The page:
Making Ice Cream and Calcium Chloride
Date: August 2007
I tried making ice cream with calcium chloride instead of
rock salt and it did not work. I ended up with a milkshake
consistency. What is the difference between the two and why did it not work?
My guess is that you used the same amount (either by volume or by mass)
of calcium chloride as that suggested for rock salt. This would result in
the cooling vessel not being as cold as it should be. Rock salt is used to
lower the freezing point of ice. While calcium chloride can also lower the
freezing point of ice, you would need more of it in order to achieve the
same level of cooling as that with rock salt.
The mathematical formula for freezing point depression is dT = ikm, where dT
is the change in freezing temperature, i is called the van Hofft factor (we
will assume this to be 2 for NaCl and 3 for CaCl2), k is the freezing point
depression constant (dependent only on the solvent, water) and m is the mass
of solute (in g) over the molar mass (in g/mol) of the solute over the kilograms
of solvent (the ice).
If we divide this equation with values for CaCl2 by values for NaCl, we find
that the for the same change in temperature (same dT) you would need 1.2x as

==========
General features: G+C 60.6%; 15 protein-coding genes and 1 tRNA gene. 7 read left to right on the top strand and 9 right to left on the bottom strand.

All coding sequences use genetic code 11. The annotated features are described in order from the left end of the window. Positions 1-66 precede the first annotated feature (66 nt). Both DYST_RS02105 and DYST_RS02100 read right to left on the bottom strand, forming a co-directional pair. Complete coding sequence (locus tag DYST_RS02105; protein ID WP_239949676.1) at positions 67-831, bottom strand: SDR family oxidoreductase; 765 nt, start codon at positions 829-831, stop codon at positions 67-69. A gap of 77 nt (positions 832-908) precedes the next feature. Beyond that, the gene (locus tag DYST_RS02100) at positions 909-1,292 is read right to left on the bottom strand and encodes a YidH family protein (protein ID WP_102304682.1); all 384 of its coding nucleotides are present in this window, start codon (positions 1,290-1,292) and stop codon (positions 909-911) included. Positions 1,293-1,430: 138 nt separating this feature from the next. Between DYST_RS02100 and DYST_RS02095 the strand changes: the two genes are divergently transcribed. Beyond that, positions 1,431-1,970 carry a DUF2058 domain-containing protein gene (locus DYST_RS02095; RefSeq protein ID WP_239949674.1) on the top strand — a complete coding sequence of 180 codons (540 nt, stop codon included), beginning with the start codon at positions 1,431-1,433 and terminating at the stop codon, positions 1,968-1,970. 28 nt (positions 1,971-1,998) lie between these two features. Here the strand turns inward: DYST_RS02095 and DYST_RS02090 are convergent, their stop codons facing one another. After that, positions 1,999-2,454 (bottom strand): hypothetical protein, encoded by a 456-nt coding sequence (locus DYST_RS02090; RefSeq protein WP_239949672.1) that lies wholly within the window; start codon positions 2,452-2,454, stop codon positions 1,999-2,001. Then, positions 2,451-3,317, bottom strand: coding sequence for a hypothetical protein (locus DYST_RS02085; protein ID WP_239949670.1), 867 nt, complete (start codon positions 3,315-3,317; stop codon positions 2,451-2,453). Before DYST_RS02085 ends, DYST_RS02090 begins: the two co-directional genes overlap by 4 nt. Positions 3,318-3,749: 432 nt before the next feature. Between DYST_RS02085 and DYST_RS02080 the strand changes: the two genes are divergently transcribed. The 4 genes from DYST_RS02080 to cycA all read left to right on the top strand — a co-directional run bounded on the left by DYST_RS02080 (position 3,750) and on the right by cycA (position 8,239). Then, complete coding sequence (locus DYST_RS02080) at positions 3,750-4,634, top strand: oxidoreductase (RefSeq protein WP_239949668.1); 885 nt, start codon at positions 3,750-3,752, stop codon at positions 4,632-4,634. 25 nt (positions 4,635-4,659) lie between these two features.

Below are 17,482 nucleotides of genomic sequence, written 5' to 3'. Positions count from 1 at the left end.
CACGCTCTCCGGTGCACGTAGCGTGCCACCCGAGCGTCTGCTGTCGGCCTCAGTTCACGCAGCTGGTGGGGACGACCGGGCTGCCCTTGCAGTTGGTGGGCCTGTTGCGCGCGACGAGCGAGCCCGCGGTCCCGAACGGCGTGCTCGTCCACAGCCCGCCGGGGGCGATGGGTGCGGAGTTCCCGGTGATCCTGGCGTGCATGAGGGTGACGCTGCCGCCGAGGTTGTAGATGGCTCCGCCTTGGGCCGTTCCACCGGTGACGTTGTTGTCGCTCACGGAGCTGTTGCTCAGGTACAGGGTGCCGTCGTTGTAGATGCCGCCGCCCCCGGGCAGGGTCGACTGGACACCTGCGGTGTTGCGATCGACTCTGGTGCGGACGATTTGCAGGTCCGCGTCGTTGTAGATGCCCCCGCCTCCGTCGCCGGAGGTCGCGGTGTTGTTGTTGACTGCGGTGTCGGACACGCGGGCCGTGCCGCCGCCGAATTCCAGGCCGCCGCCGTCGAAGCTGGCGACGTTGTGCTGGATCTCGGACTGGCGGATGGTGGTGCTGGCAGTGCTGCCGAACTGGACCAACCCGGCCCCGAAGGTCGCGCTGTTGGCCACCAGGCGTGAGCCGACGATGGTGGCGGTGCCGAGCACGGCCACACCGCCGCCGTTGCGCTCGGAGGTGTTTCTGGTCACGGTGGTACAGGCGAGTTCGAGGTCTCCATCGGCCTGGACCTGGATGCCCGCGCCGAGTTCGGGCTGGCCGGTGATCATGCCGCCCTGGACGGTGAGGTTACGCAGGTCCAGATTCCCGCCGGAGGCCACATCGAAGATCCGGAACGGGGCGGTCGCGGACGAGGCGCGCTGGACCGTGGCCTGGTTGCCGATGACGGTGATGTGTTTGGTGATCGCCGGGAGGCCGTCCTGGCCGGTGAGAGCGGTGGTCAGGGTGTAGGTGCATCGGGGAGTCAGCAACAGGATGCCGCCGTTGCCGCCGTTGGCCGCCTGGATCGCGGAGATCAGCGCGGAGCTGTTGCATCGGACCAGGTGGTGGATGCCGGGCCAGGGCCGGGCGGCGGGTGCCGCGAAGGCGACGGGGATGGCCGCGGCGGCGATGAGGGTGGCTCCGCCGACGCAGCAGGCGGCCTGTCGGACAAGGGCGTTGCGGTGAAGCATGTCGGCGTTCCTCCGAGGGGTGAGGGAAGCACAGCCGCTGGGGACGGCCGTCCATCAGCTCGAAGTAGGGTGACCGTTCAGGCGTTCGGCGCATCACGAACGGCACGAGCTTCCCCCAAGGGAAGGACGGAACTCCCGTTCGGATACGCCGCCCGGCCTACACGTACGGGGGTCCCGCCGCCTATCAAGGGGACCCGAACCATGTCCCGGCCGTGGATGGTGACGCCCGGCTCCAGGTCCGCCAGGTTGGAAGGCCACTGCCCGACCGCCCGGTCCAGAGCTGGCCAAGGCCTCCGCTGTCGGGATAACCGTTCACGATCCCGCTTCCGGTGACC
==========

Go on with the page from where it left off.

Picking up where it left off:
much (by mass) CaCl2 as NaCl to get the same kind of cooling. Since the van
Hofft factor changes with high concentration and can start to approach each
other, then we can expect that you could need as much as 1.9x as much CaCl2
to get the same kind of cooling.
Greg (Roberto Gregorius)
Calcium chloride is extremely soluble in water, so it should be even more
effective than rock salt (sodium chloride) at lowering the freezing point of
water. Probably your problem was the very high heat of dissolution of calcium
chloride in water: it generates a lot of heat when it mixes with water. So a
lot of the heat absorbed by melting the ice came from dissolving the calcium
chloride instead of from freezing the ice cream.
Department of Physics and Astronomy
University of Wyoming
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Update: June 2012